by Christina England
June 9, 2011
Yesterday Reuters reported US Merck and Co have taken the very unusual step of discontinuing vaccine trials for Intercell’s MRSA vaccine. The decision was taken after experts advised the V710 vaccine was ‘unlikely to show a significant clinical benefit and expressed concerns about overall mortality and multi-organ dysfunction.’
The vaccine was set to have potential sales of more than $1.47 billion because it was to be a multi-flexible vaccine which could have been used for patients on admission to hospital, during surgery and in care homes for the elderly.
Reuters reported in a press release today:
“Merck is due to present the final detailed findings of the clinical trial at an upcoming medical meeting, the two groups said in a statement.
“This is a significant setback for Intercell, and was the most eagerly anticipated stock catalyst, with V710 seen as potential validation of the company’s technology,” analysts at Jefferies said in a note.”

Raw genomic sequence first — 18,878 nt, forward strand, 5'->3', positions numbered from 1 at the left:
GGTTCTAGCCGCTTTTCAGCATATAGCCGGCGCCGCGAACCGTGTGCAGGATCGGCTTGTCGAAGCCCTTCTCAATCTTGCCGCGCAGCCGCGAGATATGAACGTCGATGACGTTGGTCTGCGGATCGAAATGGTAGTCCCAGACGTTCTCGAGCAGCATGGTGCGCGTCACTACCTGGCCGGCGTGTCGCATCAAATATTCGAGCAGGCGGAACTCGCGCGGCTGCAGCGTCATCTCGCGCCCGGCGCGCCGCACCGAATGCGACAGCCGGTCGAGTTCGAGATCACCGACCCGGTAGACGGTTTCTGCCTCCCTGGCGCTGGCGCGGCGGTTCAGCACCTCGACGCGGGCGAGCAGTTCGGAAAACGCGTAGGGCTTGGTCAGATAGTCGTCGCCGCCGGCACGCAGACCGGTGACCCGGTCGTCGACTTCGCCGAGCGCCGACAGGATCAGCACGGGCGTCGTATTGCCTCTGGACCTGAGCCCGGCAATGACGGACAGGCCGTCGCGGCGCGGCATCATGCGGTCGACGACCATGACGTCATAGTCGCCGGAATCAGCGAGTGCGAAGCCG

MRSA, which stands for methicillin-resistant Staphylococcus aureus, is a type of infectious bacterium resistant to the antibiotic methicillin and other related antibiotics of the penicillin class. MRSA infections can be very serious and lead to death although some patients have MRSA on their skin or nose without it doing them any harm.
The numbers of deaths from MRSA, often called the ‘super bug’ have been soaring around the world for many years. In February 2011, CareMans Weblog reported that there were more deaths in the USA in 2005 from MRSA than from HIV Aids and said: